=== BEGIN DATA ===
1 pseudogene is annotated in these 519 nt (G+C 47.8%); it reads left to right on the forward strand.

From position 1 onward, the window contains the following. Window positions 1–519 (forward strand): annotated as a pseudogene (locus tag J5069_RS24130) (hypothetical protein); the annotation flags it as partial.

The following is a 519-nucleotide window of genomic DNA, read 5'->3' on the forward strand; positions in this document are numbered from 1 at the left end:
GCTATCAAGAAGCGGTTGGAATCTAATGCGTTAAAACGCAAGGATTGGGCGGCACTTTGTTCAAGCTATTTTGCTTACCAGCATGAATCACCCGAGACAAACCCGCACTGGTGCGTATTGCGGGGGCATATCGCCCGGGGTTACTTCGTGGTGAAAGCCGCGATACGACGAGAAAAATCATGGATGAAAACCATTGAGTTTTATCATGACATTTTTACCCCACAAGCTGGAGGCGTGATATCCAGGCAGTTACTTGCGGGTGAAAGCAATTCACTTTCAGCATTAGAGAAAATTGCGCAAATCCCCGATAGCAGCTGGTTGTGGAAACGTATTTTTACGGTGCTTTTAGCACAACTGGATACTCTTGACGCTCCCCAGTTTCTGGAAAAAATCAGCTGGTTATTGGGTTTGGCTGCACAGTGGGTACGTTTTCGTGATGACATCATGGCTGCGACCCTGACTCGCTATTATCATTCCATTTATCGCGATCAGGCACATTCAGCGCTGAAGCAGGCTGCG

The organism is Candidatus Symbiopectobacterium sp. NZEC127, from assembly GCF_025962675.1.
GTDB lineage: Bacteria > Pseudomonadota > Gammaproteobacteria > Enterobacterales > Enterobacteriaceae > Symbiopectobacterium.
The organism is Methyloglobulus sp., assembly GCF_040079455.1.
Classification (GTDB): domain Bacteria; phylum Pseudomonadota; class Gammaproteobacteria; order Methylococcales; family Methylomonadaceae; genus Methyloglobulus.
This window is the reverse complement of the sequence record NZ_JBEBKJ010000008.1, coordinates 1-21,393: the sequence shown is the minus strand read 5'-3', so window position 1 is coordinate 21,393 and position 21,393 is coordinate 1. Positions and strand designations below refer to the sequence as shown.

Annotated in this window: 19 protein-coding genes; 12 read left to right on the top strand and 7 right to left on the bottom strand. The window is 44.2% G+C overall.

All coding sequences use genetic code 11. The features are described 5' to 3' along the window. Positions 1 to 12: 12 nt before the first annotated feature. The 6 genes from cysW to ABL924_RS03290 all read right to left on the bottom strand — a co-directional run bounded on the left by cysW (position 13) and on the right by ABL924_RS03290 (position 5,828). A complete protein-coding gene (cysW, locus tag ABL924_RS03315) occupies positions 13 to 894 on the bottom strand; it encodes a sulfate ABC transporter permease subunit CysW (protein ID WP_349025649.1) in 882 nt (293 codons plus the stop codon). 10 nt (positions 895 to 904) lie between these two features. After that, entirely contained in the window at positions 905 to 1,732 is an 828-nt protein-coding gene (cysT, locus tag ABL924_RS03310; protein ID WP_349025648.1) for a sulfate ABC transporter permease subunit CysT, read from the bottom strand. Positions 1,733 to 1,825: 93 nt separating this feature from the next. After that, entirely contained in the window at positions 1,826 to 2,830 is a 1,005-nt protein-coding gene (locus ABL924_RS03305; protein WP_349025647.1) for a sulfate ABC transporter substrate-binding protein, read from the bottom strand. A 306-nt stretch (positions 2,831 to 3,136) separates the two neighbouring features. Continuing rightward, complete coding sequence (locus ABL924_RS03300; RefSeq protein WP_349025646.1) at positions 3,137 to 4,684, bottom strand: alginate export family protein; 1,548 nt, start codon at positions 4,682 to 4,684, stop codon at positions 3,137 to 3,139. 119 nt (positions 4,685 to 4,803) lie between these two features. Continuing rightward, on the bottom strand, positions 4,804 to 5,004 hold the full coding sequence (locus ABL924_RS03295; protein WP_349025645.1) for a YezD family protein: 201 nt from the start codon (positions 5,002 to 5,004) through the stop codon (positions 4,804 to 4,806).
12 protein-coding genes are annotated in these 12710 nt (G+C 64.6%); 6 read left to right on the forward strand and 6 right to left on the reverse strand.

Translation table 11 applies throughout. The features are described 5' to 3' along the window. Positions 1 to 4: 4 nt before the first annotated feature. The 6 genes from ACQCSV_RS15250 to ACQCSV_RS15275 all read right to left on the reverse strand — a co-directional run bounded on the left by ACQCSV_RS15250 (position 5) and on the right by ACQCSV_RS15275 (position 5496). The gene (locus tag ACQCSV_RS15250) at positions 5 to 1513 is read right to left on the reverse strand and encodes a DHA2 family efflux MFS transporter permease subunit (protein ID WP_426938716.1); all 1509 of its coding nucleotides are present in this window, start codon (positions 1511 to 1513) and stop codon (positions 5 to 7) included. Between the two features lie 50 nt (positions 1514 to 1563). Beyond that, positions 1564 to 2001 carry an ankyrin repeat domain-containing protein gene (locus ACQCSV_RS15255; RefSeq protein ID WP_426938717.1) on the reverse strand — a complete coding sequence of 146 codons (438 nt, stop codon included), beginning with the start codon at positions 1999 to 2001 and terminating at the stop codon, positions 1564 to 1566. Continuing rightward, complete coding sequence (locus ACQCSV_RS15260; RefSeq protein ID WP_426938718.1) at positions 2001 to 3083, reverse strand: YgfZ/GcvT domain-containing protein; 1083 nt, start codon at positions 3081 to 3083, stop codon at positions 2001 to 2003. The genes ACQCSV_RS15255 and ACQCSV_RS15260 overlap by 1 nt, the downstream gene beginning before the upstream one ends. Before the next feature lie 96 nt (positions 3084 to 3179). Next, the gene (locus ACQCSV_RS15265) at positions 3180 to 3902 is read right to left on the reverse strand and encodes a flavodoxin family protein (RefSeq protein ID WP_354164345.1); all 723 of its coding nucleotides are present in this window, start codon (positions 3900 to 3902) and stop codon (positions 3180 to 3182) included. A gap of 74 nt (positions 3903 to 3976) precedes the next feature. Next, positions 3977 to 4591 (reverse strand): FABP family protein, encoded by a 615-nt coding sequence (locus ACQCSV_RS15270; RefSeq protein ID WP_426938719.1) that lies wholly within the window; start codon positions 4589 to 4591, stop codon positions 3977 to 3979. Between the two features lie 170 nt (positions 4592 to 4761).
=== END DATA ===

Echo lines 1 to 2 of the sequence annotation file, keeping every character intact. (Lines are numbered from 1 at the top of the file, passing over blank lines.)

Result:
1 pseudogene is annotated in these 519 nt (G+C 47.8%); it reads left to right on the forward strand.

From position 1 onward, the window contains the following. Window positions 1–519 (forward strand): annotated as a pseudogene (locus tag J5069_RS24130) (hypothetical protein); the annotation flags it as partial.